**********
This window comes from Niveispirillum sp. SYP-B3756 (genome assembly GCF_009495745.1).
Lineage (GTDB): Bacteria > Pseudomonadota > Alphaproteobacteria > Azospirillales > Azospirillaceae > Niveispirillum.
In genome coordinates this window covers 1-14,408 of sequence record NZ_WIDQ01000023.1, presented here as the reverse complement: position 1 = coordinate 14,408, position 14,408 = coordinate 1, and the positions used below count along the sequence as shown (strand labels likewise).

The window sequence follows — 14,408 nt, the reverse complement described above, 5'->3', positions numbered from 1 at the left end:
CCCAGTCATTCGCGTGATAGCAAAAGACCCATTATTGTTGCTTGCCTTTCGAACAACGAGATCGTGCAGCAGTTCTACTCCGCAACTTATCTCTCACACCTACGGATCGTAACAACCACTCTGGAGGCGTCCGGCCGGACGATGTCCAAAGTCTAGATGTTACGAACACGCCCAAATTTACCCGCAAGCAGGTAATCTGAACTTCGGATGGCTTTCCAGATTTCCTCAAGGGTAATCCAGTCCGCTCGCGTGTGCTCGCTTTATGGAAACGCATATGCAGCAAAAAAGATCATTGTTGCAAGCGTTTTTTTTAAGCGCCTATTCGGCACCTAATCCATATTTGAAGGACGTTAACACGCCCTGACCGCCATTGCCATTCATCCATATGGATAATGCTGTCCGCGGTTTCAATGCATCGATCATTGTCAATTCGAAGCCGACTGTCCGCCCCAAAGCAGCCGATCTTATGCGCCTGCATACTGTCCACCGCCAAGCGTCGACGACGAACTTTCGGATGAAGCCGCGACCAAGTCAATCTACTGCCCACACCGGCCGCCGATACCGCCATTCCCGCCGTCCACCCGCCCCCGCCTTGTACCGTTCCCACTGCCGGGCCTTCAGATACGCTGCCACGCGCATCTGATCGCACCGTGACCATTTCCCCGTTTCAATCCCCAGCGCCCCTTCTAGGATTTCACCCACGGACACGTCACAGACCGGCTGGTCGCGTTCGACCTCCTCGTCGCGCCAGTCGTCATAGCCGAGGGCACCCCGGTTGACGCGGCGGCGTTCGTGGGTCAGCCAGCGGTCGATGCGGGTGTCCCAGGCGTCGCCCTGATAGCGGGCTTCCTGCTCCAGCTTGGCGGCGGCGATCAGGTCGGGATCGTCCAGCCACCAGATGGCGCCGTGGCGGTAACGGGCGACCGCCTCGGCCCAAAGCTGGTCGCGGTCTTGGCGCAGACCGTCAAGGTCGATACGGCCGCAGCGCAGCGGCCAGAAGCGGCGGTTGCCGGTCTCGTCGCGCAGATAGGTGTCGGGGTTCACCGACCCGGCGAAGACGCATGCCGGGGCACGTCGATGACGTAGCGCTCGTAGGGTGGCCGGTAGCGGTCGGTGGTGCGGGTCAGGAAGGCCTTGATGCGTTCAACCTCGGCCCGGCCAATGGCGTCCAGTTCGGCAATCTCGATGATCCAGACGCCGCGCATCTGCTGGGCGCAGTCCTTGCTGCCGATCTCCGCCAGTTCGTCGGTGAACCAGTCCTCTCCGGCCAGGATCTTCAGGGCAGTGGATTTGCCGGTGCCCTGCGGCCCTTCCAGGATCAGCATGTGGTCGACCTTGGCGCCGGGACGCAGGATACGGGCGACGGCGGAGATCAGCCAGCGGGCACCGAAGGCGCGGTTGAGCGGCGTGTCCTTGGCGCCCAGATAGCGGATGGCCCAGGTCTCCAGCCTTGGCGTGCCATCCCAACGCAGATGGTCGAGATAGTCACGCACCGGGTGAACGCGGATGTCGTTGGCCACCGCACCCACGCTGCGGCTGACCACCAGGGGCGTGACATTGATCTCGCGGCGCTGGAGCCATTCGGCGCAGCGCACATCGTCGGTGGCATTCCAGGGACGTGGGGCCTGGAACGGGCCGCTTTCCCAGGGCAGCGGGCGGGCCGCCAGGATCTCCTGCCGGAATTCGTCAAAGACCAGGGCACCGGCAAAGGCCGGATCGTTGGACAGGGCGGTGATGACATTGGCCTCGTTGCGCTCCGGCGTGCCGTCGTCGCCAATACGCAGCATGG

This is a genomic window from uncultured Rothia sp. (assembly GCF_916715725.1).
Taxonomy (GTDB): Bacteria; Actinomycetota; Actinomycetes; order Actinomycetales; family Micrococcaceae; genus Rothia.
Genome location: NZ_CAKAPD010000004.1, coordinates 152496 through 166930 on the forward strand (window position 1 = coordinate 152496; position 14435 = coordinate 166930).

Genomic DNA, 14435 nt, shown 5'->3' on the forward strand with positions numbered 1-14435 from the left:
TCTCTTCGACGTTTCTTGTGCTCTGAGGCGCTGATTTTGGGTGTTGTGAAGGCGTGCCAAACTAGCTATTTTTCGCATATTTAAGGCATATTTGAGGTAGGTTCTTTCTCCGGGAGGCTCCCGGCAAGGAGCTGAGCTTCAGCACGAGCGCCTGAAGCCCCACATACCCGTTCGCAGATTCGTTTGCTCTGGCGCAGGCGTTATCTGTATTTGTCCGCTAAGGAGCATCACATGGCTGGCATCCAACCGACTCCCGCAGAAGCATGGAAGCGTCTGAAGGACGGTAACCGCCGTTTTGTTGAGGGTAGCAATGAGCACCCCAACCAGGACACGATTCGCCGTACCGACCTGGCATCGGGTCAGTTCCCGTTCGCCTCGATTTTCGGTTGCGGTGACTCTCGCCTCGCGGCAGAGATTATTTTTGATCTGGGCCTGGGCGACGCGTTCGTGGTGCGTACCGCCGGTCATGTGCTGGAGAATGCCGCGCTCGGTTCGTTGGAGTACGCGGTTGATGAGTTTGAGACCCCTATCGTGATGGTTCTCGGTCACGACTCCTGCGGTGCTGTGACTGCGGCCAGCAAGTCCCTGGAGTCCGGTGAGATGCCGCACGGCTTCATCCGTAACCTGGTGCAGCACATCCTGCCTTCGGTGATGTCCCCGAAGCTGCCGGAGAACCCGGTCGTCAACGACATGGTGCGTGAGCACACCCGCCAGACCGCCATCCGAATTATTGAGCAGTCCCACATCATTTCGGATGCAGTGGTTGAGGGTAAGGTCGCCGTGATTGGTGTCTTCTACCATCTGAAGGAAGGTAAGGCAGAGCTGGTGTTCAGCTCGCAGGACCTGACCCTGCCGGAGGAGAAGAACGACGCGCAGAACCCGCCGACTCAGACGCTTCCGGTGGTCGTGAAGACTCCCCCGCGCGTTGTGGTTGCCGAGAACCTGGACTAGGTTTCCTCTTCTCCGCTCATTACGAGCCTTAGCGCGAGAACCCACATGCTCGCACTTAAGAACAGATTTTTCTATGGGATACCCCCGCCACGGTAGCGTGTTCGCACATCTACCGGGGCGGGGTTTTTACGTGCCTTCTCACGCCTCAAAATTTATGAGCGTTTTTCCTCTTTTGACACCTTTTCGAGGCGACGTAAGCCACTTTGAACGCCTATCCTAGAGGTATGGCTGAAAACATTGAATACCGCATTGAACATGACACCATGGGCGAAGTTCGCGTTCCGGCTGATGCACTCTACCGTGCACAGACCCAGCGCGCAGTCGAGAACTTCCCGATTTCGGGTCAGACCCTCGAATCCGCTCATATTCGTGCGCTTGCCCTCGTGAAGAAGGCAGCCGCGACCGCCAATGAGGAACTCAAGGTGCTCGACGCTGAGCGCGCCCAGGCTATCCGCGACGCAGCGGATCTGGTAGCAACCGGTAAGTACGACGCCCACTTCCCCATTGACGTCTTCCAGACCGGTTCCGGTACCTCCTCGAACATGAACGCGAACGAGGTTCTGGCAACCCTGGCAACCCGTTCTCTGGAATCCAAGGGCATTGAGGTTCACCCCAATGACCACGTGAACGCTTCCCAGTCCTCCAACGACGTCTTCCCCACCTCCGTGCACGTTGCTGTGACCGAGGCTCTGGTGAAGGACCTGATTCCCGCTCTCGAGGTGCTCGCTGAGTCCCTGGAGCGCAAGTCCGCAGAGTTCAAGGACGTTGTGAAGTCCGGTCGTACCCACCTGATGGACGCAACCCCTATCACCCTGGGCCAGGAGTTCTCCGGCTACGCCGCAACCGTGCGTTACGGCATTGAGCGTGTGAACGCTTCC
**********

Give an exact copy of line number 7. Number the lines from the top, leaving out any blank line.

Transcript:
Taxonomy (GTDB): Bacteria; Actinomycetota; Actinomycetes; order Actinomycetales; family Micrococcaceae; genus Rothia.